TikTok has been fined €345 million by Ireland’s Data Protection Commission (DPC) for not adequately protecting the privacy of its younger users. The investigation found that the sign-up process for teen users made their accounts public by default, posing a risk to under-aged children. The “family pairing” feature was also found to be inadequate, allowing adults to enable direct messaging for users aged 16 and 17 without their consent. TikTok has responded saying it had addressed most of the issues prior to the investigation. The fine could have implications for Canadian regulators who have been investigating TikTok for months. Experts say that privacy rulings from regulators in one country often influence those in other jurisdictions. The Canadian probe into TikTok is ongoing. The Irish DPC has been criticized for its slow investigations into Big Tech companies. European Union regulators have described some of TikTok’s design practices as “dark patterns” designed to bias user choices. This finding could incentivize tech companies to avoid using such patterns. However, the DPC found that TikTok’s measures to verify users’ age were in compliance with regulations. Experts stress the need for social media companies to safeguard the data of younger users, who may lack the capacity to make informed decisions about their digital footprints. While some parental controls and tools may be helpful for younger users, they may be less effective for older teenagers.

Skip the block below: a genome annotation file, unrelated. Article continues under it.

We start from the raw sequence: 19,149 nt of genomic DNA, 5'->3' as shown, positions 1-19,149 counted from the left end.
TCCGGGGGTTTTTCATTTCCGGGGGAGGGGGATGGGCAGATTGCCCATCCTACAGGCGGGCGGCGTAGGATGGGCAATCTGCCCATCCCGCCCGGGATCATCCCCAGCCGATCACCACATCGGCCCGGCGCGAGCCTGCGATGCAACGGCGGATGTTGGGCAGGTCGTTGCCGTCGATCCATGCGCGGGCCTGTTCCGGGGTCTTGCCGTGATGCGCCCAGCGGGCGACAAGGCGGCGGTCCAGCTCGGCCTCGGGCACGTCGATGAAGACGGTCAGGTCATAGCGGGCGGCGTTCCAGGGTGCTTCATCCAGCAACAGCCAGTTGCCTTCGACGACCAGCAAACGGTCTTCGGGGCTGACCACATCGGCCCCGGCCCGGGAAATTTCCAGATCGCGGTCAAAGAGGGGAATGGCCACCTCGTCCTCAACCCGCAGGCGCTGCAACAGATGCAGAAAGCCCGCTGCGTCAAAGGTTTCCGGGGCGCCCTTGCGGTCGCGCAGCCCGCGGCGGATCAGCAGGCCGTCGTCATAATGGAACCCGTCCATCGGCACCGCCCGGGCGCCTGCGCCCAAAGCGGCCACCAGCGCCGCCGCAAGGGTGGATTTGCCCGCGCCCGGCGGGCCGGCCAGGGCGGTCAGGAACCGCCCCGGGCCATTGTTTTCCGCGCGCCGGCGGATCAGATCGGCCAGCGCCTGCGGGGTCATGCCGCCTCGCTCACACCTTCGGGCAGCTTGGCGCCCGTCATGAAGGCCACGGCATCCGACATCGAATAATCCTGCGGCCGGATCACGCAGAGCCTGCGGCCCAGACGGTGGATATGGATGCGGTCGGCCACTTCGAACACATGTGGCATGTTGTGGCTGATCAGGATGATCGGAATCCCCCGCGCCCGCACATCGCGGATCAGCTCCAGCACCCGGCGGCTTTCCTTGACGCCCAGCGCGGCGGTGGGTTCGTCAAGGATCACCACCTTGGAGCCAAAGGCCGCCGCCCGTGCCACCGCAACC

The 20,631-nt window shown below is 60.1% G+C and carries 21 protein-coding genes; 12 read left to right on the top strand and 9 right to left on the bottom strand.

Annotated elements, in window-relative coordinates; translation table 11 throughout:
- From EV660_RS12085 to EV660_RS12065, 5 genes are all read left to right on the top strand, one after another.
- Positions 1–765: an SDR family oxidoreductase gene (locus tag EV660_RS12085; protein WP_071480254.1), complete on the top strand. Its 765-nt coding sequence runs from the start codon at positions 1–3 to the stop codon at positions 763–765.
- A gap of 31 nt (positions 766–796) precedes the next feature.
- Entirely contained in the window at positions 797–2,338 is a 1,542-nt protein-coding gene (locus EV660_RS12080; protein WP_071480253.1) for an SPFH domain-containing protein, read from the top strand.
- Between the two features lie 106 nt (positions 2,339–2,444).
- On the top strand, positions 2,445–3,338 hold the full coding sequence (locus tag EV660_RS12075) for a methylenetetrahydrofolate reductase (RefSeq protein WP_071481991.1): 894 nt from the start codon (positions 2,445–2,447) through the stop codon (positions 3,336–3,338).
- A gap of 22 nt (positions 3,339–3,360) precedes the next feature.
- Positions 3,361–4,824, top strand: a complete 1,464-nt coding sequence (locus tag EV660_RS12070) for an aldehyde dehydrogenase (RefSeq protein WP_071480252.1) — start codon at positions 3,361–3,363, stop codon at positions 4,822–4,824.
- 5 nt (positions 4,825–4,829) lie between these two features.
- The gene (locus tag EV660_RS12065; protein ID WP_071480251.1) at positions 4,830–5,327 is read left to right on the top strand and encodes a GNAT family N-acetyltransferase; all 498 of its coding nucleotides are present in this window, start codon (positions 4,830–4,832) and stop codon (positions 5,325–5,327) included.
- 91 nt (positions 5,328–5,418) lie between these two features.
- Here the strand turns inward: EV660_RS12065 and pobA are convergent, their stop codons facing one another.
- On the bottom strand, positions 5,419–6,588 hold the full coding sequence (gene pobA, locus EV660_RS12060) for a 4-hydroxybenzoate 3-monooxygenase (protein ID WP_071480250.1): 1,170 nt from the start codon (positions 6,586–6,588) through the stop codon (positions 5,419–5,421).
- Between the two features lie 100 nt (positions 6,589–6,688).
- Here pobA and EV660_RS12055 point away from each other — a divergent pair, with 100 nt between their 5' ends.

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By hassani

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